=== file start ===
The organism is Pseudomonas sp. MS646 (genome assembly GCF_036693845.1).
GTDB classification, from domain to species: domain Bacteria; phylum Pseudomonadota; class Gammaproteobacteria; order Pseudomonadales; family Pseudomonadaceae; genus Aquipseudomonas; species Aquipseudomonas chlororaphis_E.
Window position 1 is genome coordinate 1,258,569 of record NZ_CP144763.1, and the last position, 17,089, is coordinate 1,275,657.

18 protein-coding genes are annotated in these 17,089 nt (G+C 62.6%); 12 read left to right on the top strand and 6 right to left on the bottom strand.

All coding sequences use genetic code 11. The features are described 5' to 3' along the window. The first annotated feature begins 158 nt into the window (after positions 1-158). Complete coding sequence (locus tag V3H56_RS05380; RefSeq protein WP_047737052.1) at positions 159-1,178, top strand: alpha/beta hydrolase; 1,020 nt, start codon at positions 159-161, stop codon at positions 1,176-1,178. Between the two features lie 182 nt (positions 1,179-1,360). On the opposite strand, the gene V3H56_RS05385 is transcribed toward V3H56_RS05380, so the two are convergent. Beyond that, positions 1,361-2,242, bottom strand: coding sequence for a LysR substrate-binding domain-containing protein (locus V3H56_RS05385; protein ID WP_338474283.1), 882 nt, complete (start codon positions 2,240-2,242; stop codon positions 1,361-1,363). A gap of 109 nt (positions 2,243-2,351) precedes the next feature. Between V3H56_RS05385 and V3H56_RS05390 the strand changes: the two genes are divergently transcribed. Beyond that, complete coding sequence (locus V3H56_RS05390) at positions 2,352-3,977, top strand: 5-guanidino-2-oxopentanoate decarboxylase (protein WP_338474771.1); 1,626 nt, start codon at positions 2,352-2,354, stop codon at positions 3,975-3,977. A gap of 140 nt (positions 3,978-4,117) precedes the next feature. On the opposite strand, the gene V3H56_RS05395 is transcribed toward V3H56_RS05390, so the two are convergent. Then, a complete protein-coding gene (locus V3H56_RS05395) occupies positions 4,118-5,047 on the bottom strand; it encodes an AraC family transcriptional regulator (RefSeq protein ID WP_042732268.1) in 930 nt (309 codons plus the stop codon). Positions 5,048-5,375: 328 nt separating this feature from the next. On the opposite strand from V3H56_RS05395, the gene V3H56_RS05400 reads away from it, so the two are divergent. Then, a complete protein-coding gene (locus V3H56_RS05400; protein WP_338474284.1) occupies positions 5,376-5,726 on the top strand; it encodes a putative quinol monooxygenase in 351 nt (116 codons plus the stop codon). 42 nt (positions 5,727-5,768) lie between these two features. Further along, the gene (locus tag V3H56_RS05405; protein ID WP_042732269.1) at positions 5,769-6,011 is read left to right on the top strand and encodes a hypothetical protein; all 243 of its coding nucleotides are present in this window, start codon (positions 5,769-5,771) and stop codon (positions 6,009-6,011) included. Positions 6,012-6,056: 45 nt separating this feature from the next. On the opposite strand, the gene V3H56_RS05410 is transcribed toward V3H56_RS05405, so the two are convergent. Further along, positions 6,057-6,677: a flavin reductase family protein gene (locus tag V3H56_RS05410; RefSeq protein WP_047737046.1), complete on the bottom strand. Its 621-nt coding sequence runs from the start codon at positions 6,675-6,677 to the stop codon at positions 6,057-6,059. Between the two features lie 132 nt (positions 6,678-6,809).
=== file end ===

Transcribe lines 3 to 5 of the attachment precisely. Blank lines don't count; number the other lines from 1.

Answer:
Window position 1 is genome coordinate 1,258,569 of record NZ_CP144763.1, and the last position, 17,089, is coordinate 1,275,657.

18 protein-coding genes are annotated in these 17,089 nt (G+C 62.6%); 12 read left to right on the top strand and 6 right to left on the bottom strand.

All coding sequences use genetic code 11. The features are described 5' to 3' along the window. The first annotated feature begins 158 nt into the window (after positions 1-158). Complete coding sequence (locus tag V3H56_RS05380; RefSeq protein WP_047737052.1) at positions 159-1,178, top strand: alpha/beta hydrolase; 1,020 nt, start codon at positions 159-161, stop codon at positions 1,176-1,178. Between the two features lie 182 nt (positions 1,179-1,360). On the opposite strand, the gene V3H56_RS05385 is transcribed toward V3H56_RS05380, so the two are convergent. Beyond that, positions 1,361-2,242, bottom strand: coding sequence for a LysR substrate-binding domain-containing protein (locus V3H56_RS05385; protein ID WP_338474283.1), 882 nt, complete (start codon positions 2,240-2,242; stop codon positions 1,361-1,363). A gap of 109 nt (positions 2,243-2,351) precedes the next feature. Between V3H56_RS05385 and V3H56_RS05390 the strand changes: the two genes are divergently transcribed. Beyond that, complete coding sequence (locus V3H56_RS05390) at positions 2,352-3,977, top strand: 5-guanidino-2-oxopentanoate decarboxylase (protein WP_338474771.1); 1,626 nt, start codon at positions 2,352-2,354, stop codon at positions 3,975-3,977. A gap of 140 nt (positions 3,978-4,117) precedes the next feature. On the opposite strand, the gene V3H56_RS05395 is transcribed toward V3H56_RS05390, so the two are convergent. Then, a complete protein-coding gene (locus V3H56_RS05395) occupies positions 4,118-5,047 on the bottom strand; it encodes an AraC family transcriptional regulator (RefSeq protein ID WP_042732268.1) in 930 nt (309 codons plus the stop codon). Positions 5,048-5,375: 328 nt separating this feature from the next. On the opposite strand from V3H56_RS05395, the gene V3H56_RS05400 reads away from it, so the two are divergent. Then, a complete protein-coding gene (locus V3H56_RS05400; protein WP_338474284.1) occupies positions 5,376-5,726 on the top strand; it encodes a putative quinol monooxygenase in 351 nt (116 codons plus the stop codon). 42 nt (positions 5,727-5,768) lie between these two features. Further along, the gene (locus tag V3H56_RS05405; protein ID WP_042732269.1) at positions 5,769-6,011 is read left to right on the top strand and encodes a hypothetical protein; all 243 of its coding nucleotides are present in this window, start codon (positions 5,769-5,771) and stop codon (positions 6,009-6,011) included. Positions 6,012-6,056: 45 nt separating this feature from the next. On the opposite strand, the gene V3H56_RS05410 is transcribed toward V3H56_RS05405, so the two are convergent. Further along, positions 6,057-6,677: a flavin reductase family protein gene (locus tag V3H56_RS05410; RefSeq protein WP_047737046.1), complete on the bottom strand. Its 621-nt coding sequence runs from the start codon at positions 6,675-6,677 to the stop codon at positions 6,057-6,059. Between the two features lie 132 nt (positions 6,678-6,809).